How colour transforms architectural lighting schemes

Wednesday, April 25, 2018

Ilford 1


Colour is a powerful tool in lighting design and is something that can alter atmospheres and even convey meaning. From the cues we take from traffic lights and neon street signs, to the feelings inspired by concert light shows, colour has the power to make us think and feel a certain way.


However, tapping into this is easier said than done and striking the balance between garish and lacklustre is a real art form. Luckily, there’s plenty of technology out there that gives designers better flexibility with how they use colour in their designs.


With a broad colour spectrum of LEDs and remote controlled technology available, it’s exciting to see the different ways colour is incorporated into contemporary schemes. Read on to discover some of the ways we’ve seen colour weaved into stand-out lighting designs…


White to subtly set the tone

 

In architectural lighting schemes, colour is used to set the tone or ambiance of a room, building or space. Even in schemes that don’t look outwardly colourful, subtle shades of white light are used to different effect.


White-blue tones are colder, brighter and considered the closest to daylight. Tones at this end of the spectrum are thought to improve concentration levels and are commonly used within commercial or public buildings like offices, hospitals or airports.


Yellow white tones are at the opposite end of the spectrum and are more comparable to candle light or a fireside glow. These tones are warmer, relaxing and better suited to domestic interiors or recreational settings like restaurants, bars and hotels.


Using colour to accentuate structures and surface patterns

 

In addition to this array of ‘white’ tones, lighting designers have the option to play around with a huge selection of bright primary and secondary colours. From cobalt blue to aquamarine, citrus orange and emerald green, modern LEDs are available in a whole rainbow of colours.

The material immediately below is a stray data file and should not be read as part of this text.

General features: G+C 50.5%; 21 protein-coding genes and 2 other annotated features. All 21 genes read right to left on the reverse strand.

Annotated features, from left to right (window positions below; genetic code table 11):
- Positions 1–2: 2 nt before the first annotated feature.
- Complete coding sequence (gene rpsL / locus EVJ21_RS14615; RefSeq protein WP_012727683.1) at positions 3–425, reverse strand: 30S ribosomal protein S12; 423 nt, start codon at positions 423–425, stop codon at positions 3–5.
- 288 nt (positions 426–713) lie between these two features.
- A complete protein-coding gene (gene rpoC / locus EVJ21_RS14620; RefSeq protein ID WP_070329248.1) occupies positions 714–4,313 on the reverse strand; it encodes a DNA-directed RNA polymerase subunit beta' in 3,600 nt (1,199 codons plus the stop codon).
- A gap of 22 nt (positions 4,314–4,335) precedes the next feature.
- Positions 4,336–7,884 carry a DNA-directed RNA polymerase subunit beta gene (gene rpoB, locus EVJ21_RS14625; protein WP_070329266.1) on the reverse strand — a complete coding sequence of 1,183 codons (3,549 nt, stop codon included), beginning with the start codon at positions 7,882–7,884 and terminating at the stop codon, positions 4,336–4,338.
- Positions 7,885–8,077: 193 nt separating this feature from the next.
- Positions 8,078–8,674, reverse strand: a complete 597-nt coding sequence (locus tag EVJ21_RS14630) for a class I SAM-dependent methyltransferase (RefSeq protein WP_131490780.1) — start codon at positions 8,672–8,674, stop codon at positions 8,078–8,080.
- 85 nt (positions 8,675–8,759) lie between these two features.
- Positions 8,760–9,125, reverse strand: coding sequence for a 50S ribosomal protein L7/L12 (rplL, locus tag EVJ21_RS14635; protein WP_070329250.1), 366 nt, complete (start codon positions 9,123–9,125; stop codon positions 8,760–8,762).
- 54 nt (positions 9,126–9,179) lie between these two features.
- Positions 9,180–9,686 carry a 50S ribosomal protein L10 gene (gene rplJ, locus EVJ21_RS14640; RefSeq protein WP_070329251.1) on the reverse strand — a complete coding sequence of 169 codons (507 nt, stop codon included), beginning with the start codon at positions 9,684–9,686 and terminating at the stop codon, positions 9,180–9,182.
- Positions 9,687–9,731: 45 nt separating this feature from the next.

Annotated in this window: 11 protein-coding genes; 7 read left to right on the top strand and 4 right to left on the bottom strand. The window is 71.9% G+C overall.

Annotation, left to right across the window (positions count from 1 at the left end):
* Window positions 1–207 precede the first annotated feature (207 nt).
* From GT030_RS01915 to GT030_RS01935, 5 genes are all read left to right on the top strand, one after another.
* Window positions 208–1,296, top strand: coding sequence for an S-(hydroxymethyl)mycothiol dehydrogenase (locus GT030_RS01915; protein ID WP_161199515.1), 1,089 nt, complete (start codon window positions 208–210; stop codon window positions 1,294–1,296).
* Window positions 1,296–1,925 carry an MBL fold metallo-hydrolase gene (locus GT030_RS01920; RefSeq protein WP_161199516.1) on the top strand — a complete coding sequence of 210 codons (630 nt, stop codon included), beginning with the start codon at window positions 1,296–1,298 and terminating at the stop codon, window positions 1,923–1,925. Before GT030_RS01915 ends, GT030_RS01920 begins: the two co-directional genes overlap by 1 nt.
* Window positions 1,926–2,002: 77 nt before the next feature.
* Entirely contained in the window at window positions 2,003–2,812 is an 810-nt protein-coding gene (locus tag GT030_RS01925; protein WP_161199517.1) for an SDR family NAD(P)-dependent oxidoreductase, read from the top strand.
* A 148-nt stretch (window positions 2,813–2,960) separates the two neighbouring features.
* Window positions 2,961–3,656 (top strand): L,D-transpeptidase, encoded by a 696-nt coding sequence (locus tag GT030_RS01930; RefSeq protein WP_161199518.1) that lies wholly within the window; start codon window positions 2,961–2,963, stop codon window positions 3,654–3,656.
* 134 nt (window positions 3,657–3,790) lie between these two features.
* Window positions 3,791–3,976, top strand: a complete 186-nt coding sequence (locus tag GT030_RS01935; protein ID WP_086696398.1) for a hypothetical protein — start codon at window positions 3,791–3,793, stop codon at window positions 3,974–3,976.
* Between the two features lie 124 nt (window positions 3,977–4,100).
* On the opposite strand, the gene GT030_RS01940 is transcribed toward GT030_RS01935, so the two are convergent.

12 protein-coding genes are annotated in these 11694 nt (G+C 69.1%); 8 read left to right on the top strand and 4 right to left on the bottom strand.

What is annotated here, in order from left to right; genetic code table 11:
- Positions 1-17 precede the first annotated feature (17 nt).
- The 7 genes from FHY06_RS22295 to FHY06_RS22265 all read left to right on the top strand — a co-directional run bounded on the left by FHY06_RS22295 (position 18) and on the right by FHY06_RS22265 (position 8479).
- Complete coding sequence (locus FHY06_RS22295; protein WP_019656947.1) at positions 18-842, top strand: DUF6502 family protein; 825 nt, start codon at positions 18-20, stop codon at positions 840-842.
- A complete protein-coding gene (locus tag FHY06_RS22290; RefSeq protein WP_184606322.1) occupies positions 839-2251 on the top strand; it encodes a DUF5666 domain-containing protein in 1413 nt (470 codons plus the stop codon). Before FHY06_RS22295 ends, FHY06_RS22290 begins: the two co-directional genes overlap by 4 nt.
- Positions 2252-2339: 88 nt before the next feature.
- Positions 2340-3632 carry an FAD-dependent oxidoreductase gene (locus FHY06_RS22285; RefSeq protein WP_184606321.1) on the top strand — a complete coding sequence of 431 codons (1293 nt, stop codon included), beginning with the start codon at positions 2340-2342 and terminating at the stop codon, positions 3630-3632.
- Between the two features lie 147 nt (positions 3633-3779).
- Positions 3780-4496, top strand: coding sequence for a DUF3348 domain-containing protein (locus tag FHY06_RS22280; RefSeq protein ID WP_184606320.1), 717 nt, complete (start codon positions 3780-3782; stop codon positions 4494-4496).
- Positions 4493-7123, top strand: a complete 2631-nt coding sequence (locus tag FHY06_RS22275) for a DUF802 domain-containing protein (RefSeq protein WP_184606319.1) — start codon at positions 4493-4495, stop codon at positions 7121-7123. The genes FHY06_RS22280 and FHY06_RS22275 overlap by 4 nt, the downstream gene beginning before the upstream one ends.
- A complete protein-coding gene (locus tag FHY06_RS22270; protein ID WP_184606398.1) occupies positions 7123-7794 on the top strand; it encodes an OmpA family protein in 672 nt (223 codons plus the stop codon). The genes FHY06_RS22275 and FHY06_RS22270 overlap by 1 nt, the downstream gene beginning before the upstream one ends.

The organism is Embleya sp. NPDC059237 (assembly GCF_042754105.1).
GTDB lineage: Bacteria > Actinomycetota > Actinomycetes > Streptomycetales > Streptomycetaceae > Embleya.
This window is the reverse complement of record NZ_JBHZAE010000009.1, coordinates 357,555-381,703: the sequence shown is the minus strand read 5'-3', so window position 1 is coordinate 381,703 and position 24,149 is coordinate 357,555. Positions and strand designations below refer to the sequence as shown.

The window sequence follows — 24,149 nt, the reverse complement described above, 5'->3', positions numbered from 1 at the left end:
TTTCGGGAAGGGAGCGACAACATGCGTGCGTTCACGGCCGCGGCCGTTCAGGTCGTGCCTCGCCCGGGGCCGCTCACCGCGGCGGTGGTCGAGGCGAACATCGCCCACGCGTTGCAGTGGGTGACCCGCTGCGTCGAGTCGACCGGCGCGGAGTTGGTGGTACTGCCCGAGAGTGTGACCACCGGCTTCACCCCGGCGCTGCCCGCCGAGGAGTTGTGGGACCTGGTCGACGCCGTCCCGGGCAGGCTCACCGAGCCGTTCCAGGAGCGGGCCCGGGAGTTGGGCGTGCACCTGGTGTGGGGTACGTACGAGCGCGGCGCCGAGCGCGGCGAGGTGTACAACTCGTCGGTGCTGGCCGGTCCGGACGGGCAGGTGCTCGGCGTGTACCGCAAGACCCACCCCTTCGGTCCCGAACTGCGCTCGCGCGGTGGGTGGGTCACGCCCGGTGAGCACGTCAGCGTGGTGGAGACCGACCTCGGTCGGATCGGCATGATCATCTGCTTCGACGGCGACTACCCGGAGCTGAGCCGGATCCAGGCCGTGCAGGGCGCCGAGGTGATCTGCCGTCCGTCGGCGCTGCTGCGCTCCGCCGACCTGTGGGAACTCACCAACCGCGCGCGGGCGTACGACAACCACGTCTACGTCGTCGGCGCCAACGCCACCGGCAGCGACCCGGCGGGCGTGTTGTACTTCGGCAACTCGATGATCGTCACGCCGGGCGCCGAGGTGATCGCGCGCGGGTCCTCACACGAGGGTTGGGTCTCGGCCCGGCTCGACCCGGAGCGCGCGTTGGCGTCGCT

Although statement colours are trickier to get right, used effectively, they can transform a design completely. Bright, colourful tones look fantastic outlining buildings and accentuating design features. They can also enhance how a space looks at night time.

Colour-perth

Image credit: Michael Spencer


This office building in Perth, Australia, was built in 1963 and has won architectural awards as recently as 2015. It was updated in 2010 and fitted with 22,000 computer controlled LED lights, enabling it to change colour like a chameleon.


The colours highlight the buildings cubist surface pattern and elevate it from period office building to landmark light installation. Council House is a perfect example of how a colourful lighting scheme can take a building from ordinary to extraordinary with the simple flick of a switch.



Creating statement features using coloured light

 

Many architectural lighting schemes opt for a subtle approach, using hidden light sources to foreground the structure of a building. However, every now and again, a lighting designer will get the opportunity to create something spectacular using light.


Coloured lighting is fantastic for this type of project as it naturally adds drama. For instance, teaming a water feature with cobalt blue or emerald green LEDs, or adding purple illumination to a bar surround, would instantly make these features more memorable.


Many cities now host ‘light nights’ where landmarks are brought to life using light for the purpose of local tourism. These installations are packed with pattern, texture and colour, celebrating lighting in all its technicolour glory! 


Adding movement to a lighting scheme

 

Movement naturally draws our eye towards it, which is why it’s used so often in public spaces to capture attention. A scheme with fluctuating colour patterns is not only an attractive design feature, but it also creates a noticeable display for passers-by.


Colour-leeds-arena


Image sourced from Leeds List


The Leeds First Direct Arena is a great example of this. Whenever the arena is being used, the whole surface of the building shimmers and glows with a rainbow of colour. The spectacle can be seen for miles around and is an ingenious way to advertise ongoing performances.


We recently created something similar, albeit on a much smaller scale, for our client StudioFractal. Recreating the colours of the Northern Lights, we built a series of bespoke RGBW luminaires, all DMX controlled to create the shimmering movement.


We hope we’ve given you a brief glimpse into some of the exciting ways we’ve seen colour used both by our clients and elsewhere in the industry. These are by no means exhaustive examples and we’re always on the lookout for new ways to weave colour into the products we design. Why not keep an eye on what we’ve been up to by following our Twitter and Facebook accounts?


If you have an architectural lighting project you’d like to share with us, please do get in touch to discuss your requirements, or request a quote.

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